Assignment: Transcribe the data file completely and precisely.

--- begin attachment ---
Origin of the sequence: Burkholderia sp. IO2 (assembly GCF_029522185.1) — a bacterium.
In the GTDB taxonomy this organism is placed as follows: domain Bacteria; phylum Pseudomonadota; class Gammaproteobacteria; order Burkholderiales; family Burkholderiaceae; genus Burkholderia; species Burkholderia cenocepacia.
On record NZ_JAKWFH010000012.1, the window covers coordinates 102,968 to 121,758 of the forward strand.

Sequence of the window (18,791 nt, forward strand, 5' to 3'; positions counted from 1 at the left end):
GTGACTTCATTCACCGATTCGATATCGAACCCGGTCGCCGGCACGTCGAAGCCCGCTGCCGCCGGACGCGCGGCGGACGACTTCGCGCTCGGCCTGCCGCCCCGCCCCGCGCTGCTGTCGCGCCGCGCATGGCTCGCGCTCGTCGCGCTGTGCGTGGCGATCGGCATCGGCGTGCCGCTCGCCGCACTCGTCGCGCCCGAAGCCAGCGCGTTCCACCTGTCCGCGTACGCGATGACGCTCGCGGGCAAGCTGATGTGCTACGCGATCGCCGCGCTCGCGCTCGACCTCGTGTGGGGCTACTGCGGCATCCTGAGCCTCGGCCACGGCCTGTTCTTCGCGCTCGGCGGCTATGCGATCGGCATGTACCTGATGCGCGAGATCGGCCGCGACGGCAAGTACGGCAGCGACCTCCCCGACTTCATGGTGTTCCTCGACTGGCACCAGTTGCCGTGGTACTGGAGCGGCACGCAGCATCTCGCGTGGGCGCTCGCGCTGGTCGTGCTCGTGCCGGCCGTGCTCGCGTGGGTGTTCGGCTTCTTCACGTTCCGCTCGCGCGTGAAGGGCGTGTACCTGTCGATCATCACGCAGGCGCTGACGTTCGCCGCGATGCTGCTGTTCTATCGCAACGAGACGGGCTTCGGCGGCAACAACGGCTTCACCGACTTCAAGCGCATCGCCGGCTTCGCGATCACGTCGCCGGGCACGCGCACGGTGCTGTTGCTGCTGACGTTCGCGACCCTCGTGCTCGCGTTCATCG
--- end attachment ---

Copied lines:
Origin of the sequence: Burkholderia sp. IO2 (assembly GCF_029522185.1) — a bacterium.
In the GTDB taxonomy this organism is placed as follows: domain Bacteria; phylum Pseudomonadota; class Gammaproteobacteria; order Burkholderiales; family Burkholderiaceae; genus Burkholderia; species Burkholderia cenocepacia.
On record NZ_JAKWFH010000012.1, the window covers coordinates 102,968 to 121,758 of the forward strand.

Sequence of the window (18,791 nt, forward strand, 5' to 3'; positions counted from 1 at the left end):
GTGACTTCATTCACCGATTCGATATCGAACCCGGTCGCCGGCACGTCGAAGCCCGCTGCCGCCGGACGCGCGGCGGACGACTTCGCGCTCGGCCTGCCGCCCCGCCCCGCGCTGCTGTCGCGCCGCGCATGGCTCGCGCTCGTCGCGCTGTGCGTGGCGATCGGCATCGGCGTGCCGCTCGCCGCACTCGTCGCGCCCGAAGCCAGCGCGTTCCACCTGTCCGCGTACGCGATGACGCTCGCGGGCAAGCTGATGTGCTACGCGATCGCCGCGCTCGCGCTCGACCTCGTGTGGGGCTACTGCGGCATCCTGAGCCTCGGCCACGGCCTGTTCTTCGCGCTCGGCGGCTATGCGATCGGCATGTACCTGATGCGCGAGATCGGCCGCGACGGCAAGTACGGCAGCGACCTCCCCGACTTCATGGTGTTCCTCGACTGGCACCAGTTGCCGTGGTACTGGAGCGGCACGCAGCATCTCGCGTGGGCGCTCGCGCTGGTCGTGCTCGTGCCGGCCGTGCTCGCGTGGGTGTTCGGCTTCTTCACGTTCCGCTCGCGCGTGAAGGGCGTGTACCTGTCGATCATCACGCAGGCGCTGACGTTCGCCGCGATGCTGCTGTTCTATCGCAACGAGACGGGCTTCGGCGGCAACAACGGCTTCACCGACTTCAAGCGCATCGCCGGCTTCGCGATCACGTCGCCGGGCACGCGCACGGTGCTGTTGCTGCTGACGTTCGCGACCCTCGTGCTCGCGTTCATCG